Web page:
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Foster Care Fortnight: Kelle's story

To mark the second week of Foster Care Fortnight, we've got another one of our remarkable foster carers who are sharing their experiences.

This week Kelle Galloway, shares her fostering journey so far. Have a read of Kelle's story to see if you could take the life changing steps of becoming a foster carer...

Hi, I’m Kelle, I’m 34 and I’ve been fostering for almost five years.

I have a daughter of my own and three other children living with me at home. I used to be a manager for a worldwide coffee chain until I left to foster on a full-time basis. 

I really loved my previous job, I was lucky enough to make fantastic memories and be involved in exciting projects, including traveling to Vietnam to open a school with the company’s charity. But I always felt there was something missing.

I’d always had a huge space in my heart for children and growing up thought I’d have a career working with children. I decided to make that change, I looked into different options but each time was drawn back to the idea of fostering. So I did it, made a phone call and here we are now!

I usually foster children who are anything up to 11 years old, but I always keep an open mind for older children. The ages of the children I currently have at home are 6, 9, 11 and 14. I offer short term, long term, emergency placements and respite. I’m also a family mentor and peer mentor supporting local Wirral families and fellow foster carers. 

There are so many positives about fostering. I’ve found that no matter what happens, as a family we always pull together to support each other. We learn from each other every day and meeting children and families from different backgrounds has enabled us all to be more open minded and understanding of people’s circumstances.

Even though I’m only five years in to fostering, I could write a book on the amount of positive stories we have within our home. One that truly stands out is during a time when one of the children was struggling to make friends at school. She was getting unkind comments about being in foster care and this had a huge impact on her confidence and self worth.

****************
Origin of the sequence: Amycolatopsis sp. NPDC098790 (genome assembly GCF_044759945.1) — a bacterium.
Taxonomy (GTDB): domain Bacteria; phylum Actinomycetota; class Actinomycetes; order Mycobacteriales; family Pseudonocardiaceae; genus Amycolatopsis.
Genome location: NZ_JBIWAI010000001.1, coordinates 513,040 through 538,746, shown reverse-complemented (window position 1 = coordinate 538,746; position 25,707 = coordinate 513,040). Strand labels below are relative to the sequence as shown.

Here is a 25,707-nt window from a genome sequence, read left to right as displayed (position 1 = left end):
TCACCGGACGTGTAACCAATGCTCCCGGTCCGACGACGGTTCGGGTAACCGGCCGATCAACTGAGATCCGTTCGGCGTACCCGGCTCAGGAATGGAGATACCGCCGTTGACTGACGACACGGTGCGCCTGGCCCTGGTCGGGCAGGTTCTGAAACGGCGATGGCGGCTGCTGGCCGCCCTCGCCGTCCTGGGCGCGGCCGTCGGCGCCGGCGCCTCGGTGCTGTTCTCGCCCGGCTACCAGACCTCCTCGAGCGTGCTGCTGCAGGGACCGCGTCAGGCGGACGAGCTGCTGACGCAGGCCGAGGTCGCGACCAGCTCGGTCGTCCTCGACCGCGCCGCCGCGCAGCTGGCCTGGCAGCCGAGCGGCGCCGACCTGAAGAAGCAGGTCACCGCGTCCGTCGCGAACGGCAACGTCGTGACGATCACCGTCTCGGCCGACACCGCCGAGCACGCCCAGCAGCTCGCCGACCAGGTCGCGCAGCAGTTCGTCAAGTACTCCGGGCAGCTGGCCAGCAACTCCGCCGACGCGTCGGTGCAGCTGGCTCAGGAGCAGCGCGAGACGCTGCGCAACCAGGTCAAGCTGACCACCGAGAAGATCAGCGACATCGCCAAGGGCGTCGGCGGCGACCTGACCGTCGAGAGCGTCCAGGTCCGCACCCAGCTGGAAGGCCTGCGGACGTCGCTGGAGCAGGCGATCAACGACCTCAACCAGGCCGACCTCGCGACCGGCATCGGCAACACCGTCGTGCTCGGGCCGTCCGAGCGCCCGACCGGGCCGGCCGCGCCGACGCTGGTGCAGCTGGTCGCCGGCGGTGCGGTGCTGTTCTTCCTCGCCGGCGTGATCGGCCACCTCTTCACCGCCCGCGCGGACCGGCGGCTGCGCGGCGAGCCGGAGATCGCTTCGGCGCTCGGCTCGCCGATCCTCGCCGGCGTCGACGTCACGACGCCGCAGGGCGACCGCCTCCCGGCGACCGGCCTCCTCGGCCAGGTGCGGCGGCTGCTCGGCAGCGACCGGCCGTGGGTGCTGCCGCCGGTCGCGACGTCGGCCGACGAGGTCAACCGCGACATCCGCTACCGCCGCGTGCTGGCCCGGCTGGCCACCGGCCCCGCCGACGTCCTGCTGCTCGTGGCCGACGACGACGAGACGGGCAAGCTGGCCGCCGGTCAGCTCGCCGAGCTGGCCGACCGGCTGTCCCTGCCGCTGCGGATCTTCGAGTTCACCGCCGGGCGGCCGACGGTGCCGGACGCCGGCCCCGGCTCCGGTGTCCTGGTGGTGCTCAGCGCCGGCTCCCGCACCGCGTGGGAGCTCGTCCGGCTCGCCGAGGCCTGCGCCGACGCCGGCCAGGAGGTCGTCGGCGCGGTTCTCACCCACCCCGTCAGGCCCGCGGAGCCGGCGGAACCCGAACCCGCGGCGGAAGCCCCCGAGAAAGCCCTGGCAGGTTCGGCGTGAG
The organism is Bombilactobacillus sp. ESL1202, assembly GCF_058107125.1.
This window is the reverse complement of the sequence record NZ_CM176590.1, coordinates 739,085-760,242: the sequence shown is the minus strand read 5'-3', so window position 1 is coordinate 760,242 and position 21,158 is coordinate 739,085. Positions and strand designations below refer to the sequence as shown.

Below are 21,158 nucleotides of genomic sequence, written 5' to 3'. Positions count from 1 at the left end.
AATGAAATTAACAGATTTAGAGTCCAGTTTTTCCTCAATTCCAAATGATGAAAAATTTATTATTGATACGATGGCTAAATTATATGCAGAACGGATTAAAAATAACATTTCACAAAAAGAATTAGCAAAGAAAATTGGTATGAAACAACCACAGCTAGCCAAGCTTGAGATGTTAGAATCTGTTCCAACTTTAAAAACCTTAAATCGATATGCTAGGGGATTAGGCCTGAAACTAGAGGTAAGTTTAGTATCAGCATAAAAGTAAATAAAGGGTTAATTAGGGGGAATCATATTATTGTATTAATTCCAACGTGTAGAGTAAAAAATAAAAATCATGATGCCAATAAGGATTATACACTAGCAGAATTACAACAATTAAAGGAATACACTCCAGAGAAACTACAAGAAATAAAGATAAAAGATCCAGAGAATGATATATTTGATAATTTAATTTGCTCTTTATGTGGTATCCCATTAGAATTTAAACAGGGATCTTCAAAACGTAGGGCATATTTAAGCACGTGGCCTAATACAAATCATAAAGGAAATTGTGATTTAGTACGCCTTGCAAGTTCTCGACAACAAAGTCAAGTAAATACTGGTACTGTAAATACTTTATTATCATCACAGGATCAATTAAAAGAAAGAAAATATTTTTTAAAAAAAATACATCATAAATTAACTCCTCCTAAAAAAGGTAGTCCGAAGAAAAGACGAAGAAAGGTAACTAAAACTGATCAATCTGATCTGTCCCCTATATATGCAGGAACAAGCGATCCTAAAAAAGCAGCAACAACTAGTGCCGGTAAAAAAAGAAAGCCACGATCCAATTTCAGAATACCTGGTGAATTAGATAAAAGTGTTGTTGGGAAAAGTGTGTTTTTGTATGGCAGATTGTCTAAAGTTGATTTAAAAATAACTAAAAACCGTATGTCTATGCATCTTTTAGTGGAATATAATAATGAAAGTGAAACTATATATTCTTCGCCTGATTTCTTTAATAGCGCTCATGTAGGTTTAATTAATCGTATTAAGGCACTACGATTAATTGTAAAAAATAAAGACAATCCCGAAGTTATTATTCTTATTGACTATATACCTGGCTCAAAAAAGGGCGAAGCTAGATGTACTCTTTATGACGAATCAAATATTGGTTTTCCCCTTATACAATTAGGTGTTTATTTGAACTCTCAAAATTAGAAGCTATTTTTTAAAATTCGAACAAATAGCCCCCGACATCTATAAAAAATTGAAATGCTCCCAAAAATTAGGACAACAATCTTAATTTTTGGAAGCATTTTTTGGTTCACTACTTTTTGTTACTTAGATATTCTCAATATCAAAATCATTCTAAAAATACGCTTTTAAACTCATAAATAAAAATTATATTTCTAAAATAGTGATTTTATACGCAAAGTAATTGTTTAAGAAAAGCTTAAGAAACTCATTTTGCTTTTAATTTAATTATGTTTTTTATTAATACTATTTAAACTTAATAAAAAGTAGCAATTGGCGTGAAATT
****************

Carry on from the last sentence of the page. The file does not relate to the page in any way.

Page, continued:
Together we worked on rebuilding that and making sure she knew how important she was, supporting her to understand that people can fear what they don’t understand and react based off that.

I then had the shock of my life when she came home one day to tell me she was writing a speech about role models to read in front of the whole school. She stood up, loud and proud, and told everyone about being in care and how her Foster Carer was her biggest role model.

The teachers said there wasn’t a dry eye in the building and the applauses and cheers she got from her fellow students is a memory I will cherish for the rest of my life. The pride I felt that day, and still now will be hard to beat!  

All children want is to feel loved, accepted and valued. Time is a huge healer and sometimes just being there for a child is the biggest cure. Patience is key and not giving up in a tricky situation even when you feel like you want to! 

I chose to foster through Wirral Council’s Fostering Service because it’s the borough I live in and I wanted to support local families. Being part of Wirral Fostering is great, the support from our supervising social workers is commendable and you always have someone to talk to when you need an ear to bend.

If anyone is thinking about becoming a foster carer, just make the call, even if you’re just curious about it. Get your family involved and talk it through with those closest to you. Yes, at times it’s tough, but the reward you get from the children you support outweighs any rough day by miles. 

We need to recruit more foster carers than ever before. If you or someone you know has room in their home and heart to foster, you can enquire for more information online: www.wirralfostering.org